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When You Decide to Track Employees’ Productivity, Be Transparent About It

Img Source - Email Analytics

Empathy has become one of the leadership qualities to focus on even before the Covid-19 pandemic. And this importance grew as the anxiety and uncertainty due to the global health scare increased, says Forbes

Now when the end of the pandemic seems to be near, managers need to stay in sync with their employees’ physical and mental well-being, especially now when the demand for the remote work option is soaring. 

Here you’ll find out how to run remote teams successfully, using advanced tools transparently and legally. This will help you achieve a fine balance between employees’ professional and personal space and time, focusing on their well-being.

Meeting Employees Needs in Digital Workplace

But expressing care and understanding for your employees may be a challenging task while communicating via different digital platforms. Communication involves emotions that can’t be conveyed via a screen during a Zoom meeting. 

What’s more important, managing remote employees requires creating a fine balance between their professional and personal life. This said your frequent check-ins to see how your employees are doing may be interpreted as micromanaging and intrusion of privacy. 

This is not only the case when communication tools are in question. 

Addressing Potential Productivity and Data Security Issues

Employers who have started managing remote teams over the past two years were concerned about employees’ productivity. They feared that increased freedom and flexibility of home offices would affect their productivity levels. This is why many businesses worldwide started investing in advanced user activity monitoring systems. By doing the same thing you can get answers to significant questions concerning system safety and  employee productivity like:

  • How safe is your vulnerable information?
  • Has its’ exposure to cyber threats increased?
  • Are your workers as productive as they were in the office?
  • How are they spending their time at work?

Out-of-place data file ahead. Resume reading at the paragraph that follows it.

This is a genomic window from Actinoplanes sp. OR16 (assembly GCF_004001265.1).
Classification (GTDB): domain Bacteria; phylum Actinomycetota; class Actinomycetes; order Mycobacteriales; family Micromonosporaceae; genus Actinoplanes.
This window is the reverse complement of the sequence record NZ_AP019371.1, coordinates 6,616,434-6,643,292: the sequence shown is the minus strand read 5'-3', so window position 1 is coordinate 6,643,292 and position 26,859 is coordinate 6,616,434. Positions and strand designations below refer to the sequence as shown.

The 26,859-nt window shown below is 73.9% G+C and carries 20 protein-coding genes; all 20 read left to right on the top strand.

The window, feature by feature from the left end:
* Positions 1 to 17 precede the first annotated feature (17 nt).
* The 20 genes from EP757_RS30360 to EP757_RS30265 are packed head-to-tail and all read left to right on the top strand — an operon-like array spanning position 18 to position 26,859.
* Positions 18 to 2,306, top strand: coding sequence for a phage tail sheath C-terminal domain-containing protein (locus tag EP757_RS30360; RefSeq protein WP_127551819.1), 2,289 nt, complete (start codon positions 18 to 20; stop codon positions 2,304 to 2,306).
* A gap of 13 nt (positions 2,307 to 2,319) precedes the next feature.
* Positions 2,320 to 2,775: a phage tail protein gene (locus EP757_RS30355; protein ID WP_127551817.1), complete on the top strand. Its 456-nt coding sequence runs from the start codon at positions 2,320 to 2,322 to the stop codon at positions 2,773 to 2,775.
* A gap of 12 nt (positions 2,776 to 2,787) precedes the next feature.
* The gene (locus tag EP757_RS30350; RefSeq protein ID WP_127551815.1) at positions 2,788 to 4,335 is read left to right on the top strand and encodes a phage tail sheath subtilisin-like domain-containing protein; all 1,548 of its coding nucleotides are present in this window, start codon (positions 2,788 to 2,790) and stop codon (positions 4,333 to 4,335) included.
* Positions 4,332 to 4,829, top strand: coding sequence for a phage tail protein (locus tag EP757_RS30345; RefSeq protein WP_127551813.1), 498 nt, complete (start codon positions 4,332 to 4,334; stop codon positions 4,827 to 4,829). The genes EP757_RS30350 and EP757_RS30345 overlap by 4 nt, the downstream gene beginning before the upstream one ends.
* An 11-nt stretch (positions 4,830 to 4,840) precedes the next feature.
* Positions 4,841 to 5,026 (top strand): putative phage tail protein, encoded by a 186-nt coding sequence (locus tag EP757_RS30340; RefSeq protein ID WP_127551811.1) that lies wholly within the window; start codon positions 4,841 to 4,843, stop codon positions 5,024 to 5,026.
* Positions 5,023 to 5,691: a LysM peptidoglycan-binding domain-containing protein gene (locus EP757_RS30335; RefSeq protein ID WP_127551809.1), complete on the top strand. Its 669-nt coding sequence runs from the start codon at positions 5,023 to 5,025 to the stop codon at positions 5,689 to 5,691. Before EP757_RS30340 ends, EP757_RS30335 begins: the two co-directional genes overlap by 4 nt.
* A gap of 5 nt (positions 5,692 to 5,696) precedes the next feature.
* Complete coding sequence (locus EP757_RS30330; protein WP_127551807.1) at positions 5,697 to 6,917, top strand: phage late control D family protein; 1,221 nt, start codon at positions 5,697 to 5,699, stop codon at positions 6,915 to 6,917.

These valid questions may justify the implementation of an employee monitoring system into your workflow. However, you need to consider many legal and ethical issues to get the most out of the entire monitoring process, learning to value outcomes and results rather than just the amount of time spent at work.

But more importantly, you need to look at computer activity tracking from an employee perspective.

Employee Point of View

While some models of surveillance are expected in the office-based work environment, almost 50% of employees are unaware that their managers monitor their activities. Also, remote workers don’t expect to be monitored while working from home and may look at this as a rude intrusion of privacy. 

Even though homes turned into makeshift offices a couple of years ago, employees still consider them a safe place where their opinions, beliefs, and browsing histories will be out of their employers’ reach.

And this negative attitude towards the activity tracking process can be a challenging issue for business leaders who need to create an atmosphere based on trust in their company, making sure that their data is safe and employees highly productive at the same time. 

Are there ways to achieve all this without breaching employees’ trust or endangering your company’s success?

Yes. It’s possible to boost productivity by monitoring employees’ activities without intruding on their privacy and abusing their trust. But you need to conduct employee tracking within legal frames. You need to do it ethically, limiting the whole process on the company computers’ activities during work hours. And you need to be open and honest about the whole process, informing your employees about your intentions and expectations when it comes to monitoring.

Is the Remote Employee Monitoring Legal?

When it comes to America the answer is yes. Companies justify this act with the need to protect their assets. The monitoring process is regulated on state and federal levels, and the most restrictive law from 1986 prohibits employers from “intentionally intercepting their employees’ electronic communications, including email and instant messaging.”

However, this Electronic Communications Privacy Act (ECPA – more info) allows for “business and consent exceptions.”

The business exception refers to the situation where a company has a legitimate purpose for implementing an employee monitoring app in the workflow, while the consent exemption requires your employee acceptance of the entire activity tracking process.

So if you want to use the employee monitoring app effectively, you need to take the following steps:

  • Host a meeting with your employees where you’ll explain what activities you plan to track, defining a strict time frame, i.e. work hours.
  • Focus on the goals that you want to achieve, like increased data protection, boosted productivity, and improved time management, emphasizing benefits for employees.
  • Create a clear and transparent employee monitoring policy focusing on your goals and employees’ privacy.

By doing this you won’t endanger crucial principles of trust and transparency needed for your company to thrive. More importantly, you’ll shed your employees’ doubts regarding privacy issues, helping them improve their performance, feeling safe rather than stressed out in a remote work environment.

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